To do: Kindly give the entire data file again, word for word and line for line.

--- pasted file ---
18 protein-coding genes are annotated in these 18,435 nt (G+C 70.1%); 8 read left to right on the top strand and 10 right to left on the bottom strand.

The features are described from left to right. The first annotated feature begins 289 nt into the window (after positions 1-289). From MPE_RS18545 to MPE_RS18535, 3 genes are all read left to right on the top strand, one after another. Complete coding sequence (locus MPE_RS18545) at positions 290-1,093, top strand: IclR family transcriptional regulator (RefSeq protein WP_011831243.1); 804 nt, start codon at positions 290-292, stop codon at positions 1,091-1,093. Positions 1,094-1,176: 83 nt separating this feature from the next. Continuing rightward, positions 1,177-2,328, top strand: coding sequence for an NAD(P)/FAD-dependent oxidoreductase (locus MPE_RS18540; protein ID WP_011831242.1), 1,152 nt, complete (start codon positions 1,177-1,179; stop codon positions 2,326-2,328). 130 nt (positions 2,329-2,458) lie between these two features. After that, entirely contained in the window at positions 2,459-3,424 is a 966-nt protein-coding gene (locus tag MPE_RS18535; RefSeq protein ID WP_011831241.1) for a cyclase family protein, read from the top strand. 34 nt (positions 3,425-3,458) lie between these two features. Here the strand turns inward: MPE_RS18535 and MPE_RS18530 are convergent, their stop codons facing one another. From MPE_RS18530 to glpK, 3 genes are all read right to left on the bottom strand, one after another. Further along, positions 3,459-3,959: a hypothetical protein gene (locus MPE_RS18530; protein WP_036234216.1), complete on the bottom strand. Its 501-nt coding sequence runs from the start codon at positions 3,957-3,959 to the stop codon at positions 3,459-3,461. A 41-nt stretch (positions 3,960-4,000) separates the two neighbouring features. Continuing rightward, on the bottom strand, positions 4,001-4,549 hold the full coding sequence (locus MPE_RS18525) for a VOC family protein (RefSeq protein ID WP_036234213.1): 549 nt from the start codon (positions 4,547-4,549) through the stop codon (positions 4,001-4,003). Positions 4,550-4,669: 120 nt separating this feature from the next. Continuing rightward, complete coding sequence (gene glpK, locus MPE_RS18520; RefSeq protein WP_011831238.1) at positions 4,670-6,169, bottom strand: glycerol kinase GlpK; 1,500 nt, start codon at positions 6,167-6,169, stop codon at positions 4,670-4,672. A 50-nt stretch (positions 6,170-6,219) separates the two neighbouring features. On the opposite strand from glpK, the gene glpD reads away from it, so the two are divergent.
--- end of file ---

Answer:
18 protein-coding genes are annotated in these 18,435 nt (G+C 70.1%); 8 read left to right on the top strand and 10 right to left on the bottom strand.

The features are described from left to right. The first annotated feature begins 289 nt into the window (after positions 1-289). From MPE_RS18545 to MPE_RS18535, 3 genes are all read left to right on the top strand, one after another. Complete coding sequence (locus MPE_RS18545) at positions 290-1,093, top strand: IclR family transcriptional regulator (RefSeq protein WP_011831243.1); 804 nt, start codon at positions 290-292, stop codon at positions 1,091-1,093. Positions 1,094-1,176: 83 nt separating this feature from the next. Continuing rightward, positions 1,177-2,328, top strand: coding sequence for an NAD(P)/FAD-dependent oxidoreductase (locus MPE_RS18540; protein ID WP_011831242.1), 1,152 nt, complete (start codon positions 1,177-1,179; stop codon positions 2,326-2,328). 130 nt (positions 2,329-2,458) lie between these two features. After that, entirely contained in the window at positions 2,459-3,424 is a 966-nt protein-coding gene (locus tag MPE_RS18535; RefSeq protein ID WP_011831241.1) for a cyclase family protein, read from the top strand. 34 nt (positions 3,425-3,458) lie between these two features. Here the strand turns inward: MPE_RS18535 and MPE_RS18530 are convergent, their stop codons facing one another. From MPE_RS18530 to glpK, 3 genes are all read right to left on the bottom strand, one after another. Further along, positions 3,459-3,959: a hypothetical protein gene (locus MPE_RS18530; protein WP_036234216.1), complete on the bottom strand. Its 501-nt coding sequence runs from the start codon at positions 3,957-3,959 to the stop codon at positions 3,459-3,461. A 41-nt stretch (positions 3,960-4,000) separates the two neighbouring features. Continuing rightward, on the bottom strand, positions 4,001-4,549 hold the full coding sequence (locus MPE_RS18525) for a VOC family protein (RefSeq protein ID WP_036234213.1): 549 nt from the start codon (positions 4,547-4,549) through the stop codon (positions 4,001-4,003). Positions 4,550-4,669: 120 nt separating this feature from the next. Continuing rightward, complete coding sequence (gene glpK, locus MPE_RS18520; RefSeq protein WP_011831238.1) at positions 4,670-6,169, bottom strand: glycerol kinase GlpK; 1,500 nt, start codon at positions 6,167-6,169, stop codon at positions 4,670-4,672. A 50-nt stretch (positions 6,170-6,219) separates the two neighbouring features. On the opposite strand from glpK, the gene glpD reads away from it, so the two are divergent.